“There are two main drivers. Firstly, it can achieve what the analogue press can do, but cheaper, faster, and with smaller batch size and lead times.

The product quality is the same. We have a special oil-based ink, and this has enabled new possibilities for printing onto the industry standard PVC. The web speed is the same as analogue but because there is no make ready time, then productivity is effectively higher.

Secondly, it can do what analogue cannot do. Unlike the fixed pattern repeat length of analogue printing caused by cylinder circumference, digital has no limit to the length of pattern repeat. Add to this the unlimited number of colours that can be reached with a CMYK palette compared to the spot colours of analogue printing, you are really able to liberate the designers from the constraints of the analogue printing process.

Industrial inkjet competes head to head with analogue printing in terms of performance, appearance and price per roll, and it improves the analogue performance in terms of design possibilities, lead times, reduced batch size, and reduced stock inventory. There is no delay in engineering the gravure cylinders, and the prospect of being able to re-introduce press-proofing at sensible prices becomes a reality.” 

What does it do analogue doesn’t do?

“There are no cylinder circumference so there is no limit to design repeats.”

What were the trends in your view at Heimtexil? 

“As we can see from the Heimtextil press release generally the textile market is down, and I think specifically for wallpaper/coverings demand here is reduced too. For digital printing this should be seen as an opportunity as it gives the wall-covering manufacturers incentives to increase their market share with an improved product that can be realised with digital technology.  

In a contracting market two things happen. Firstly, price pressure from the market as there is more choice. At the same time, you are facing increased cost as you are no longer enjoying the economies of scale. If you suddenly have reduced volume, your fixed overhead costs per roll will increase at the same time as your income per roll falls, resulting in shrinking margins!!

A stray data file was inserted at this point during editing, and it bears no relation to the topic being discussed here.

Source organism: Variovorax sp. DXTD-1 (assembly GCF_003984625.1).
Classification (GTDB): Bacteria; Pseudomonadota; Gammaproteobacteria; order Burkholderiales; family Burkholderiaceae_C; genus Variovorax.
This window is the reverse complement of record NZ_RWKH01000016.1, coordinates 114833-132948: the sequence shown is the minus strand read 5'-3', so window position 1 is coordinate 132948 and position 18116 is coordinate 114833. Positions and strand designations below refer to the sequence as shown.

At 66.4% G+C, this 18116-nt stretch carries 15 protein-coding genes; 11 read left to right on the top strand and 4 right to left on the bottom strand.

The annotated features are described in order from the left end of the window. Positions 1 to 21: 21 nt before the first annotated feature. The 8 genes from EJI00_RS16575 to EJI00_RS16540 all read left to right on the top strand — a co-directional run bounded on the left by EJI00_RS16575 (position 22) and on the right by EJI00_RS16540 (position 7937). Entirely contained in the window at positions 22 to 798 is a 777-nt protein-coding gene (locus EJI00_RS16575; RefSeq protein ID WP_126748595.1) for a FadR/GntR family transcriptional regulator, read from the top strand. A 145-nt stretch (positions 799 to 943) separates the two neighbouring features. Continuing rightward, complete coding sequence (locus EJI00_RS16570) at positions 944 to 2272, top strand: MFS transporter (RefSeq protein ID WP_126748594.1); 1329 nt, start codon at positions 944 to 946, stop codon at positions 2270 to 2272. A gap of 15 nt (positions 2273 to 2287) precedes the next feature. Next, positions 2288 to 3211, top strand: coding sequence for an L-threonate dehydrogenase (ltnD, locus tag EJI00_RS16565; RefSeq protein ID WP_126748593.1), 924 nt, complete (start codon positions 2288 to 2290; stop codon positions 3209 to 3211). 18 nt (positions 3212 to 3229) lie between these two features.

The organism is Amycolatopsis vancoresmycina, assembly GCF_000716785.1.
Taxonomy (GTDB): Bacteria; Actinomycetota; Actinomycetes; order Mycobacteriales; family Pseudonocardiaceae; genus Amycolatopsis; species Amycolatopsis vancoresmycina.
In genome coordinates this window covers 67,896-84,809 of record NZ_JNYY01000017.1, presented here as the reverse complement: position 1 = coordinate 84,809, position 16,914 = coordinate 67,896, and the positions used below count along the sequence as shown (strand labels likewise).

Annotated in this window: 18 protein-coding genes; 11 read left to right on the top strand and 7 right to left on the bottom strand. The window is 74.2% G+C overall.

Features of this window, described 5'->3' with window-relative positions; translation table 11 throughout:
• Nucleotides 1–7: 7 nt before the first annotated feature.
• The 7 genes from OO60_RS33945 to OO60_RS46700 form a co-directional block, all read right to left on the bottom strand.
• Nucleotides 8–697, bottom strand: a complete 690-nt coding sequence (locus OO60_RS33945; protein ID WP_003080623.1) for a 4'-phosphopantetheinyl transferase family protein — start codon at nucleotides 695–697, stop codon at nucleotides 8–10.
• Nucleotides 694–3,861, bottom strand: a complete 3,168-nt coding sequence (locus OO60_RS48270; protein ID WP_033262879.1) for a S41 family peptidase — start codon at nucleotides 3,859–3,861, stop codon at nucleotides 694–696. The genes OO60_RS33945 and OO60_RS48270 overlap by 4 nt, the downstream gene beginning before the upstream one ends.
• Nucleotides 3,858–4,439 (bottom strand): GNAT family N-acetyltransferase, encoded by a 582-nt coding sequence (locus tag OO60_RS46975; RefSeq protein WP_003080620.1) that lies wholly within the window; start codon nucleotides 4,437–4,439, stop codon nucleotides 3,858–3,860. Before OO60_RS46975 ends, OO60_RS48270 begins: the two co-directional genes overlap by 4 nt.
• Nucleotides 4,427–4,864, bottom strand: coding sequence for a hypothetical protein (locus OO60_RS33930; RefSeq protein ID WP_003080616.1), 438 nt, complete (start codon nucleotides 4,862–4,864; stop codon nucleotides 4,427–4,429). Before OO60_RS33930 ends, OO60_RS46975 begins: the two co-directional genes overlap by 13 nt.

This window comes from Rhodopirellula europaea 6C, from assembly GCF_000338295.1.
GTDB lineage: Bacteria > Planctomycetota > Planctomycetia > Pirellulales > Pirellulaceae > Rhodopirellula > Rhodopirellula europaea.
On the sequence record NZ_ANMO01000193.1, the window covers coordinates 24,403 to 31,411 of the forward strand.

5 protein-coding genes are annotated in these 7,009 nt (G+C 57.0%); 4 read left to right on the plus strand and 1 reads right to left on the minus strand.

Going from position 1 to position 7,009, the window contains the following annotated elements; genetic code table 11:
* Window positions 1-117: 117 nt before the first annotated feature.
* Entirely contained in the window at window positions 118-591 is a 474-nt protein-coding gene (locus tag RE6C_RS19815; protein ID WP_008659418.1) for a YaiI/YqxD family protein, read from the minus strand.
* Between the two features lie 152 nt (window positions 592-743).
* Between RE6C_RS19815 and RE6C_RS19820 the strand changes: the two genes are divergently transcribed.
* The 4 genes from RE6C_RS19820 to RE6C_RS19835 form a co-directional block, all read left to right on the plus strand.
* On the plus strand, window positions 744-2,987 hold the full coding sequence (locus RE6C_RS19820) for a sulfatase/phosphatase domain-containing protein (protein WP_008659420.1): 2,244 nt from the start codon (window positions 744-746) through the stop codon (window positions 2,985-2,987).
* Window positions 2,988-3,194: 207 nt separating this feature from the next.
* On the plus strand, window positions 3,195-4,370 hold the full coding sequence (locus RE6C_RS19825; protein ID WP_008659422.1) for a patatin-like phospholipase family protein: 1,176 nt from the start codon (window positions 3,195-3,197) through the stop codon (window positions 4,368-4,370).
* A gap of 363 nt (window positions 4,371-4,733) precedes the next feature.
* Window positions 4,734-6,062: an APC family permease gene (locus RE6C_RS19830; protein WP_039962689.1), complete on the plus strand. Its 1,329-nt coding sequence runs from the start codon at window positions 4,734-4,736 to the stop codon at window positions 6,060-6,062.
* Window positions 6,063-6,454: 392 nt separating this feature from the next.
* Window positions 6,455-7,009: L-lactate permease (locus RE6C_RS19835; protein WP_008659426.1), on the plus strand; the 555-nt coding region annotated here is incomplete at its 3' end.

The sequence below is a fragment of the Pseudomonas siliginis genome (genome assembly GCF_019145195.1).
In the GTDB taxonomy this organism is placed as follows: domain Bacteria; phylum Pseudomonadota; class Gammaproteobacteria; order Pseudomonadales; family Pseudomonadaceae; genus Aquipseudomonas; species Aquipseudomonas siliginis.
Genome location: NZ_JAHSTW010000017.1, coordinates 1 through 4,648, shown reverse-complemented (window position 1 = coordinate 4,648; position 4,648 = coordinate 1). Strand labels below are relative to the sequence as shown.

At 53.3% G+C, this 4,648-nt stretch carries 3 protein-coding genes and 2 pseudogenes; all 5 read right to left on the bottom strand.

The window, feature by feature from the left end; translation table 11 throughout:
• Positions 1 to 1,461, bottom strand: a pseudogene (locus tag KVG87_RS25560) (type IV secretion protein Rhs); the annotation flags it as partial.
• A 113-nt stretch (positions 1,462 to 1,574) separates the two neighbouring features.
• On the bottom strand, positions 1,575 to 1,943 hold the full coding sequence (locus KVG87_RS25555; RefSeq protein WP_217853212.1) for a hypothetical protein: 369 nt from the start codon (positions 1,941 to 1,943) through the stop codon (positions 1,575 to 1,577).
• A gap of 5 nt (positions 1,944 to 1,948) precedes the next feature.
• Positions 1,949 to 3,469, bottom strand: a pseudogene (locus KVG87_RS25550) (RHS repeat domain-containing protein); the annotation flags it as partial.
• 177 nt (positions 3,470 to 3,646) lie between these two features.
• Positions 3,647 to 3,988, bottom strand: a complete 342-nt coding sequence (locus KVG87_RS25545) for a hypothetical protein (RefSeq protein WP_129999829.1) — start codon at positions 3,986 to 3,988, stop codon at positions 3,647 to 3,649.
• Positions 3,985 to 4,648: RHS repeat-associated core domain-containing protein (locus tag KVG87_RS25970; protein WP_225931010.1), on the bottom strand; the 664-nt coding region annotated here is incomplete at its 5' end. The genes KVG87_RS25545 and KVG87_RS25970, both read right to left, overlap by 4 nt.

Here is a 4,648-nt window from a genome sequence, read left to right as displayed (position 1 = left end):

One way to get out of that spiral is to look at new markets and opportunities and to be able to show what it is that I can do to enhance their existing portfolio - how can I add value? Digital is one way of adding value. It is also possible to reduce costs using digital, thus attacking both the negative impacts of the current market trend.”

What about the flooring market and the Domotex Show? 

“Domotex is the leading trade fair for floor coverings. On the first day of the show it appears that Domotex is busier than Heimtextil, but then the market is different. The trends and the adoption of digital print is much less obvious. Regardless of whether digital print is here in any significant way you do sense from the meetings I’ve already had that there is an increased in interest in inkjet.”

What are the drivers for digital in flooring?

“The manufacturing objective with flooring is to achieve a natural looking product which also has the performance of a synthetic engineered substrate. We know one effective way of achieving the look is through digital printing. The objective is to develop a digital printing process that can compete with the existing analogue printing processes, whilst still meeting the stringent requirements associated with flooring manufacturing processes.

The drive towards a synthetic product is partly driven by the cost and limitations of the genuine product. Wood warps and shrinks, stone is heavy and fragile. Synthetic is quicker and easier to lay, and one might argue more environmentally friendly when compared to emptying forests and quarries”!

Last week’s Heimtexil and Domotex may be a tale of two shows and two different markets but Inkjet has a role to play in both sectors. They are clearly at different points of adoption, and also have different demands technically and commercially.

Contact Dave Gray for any industrial inkjet enquires or comments: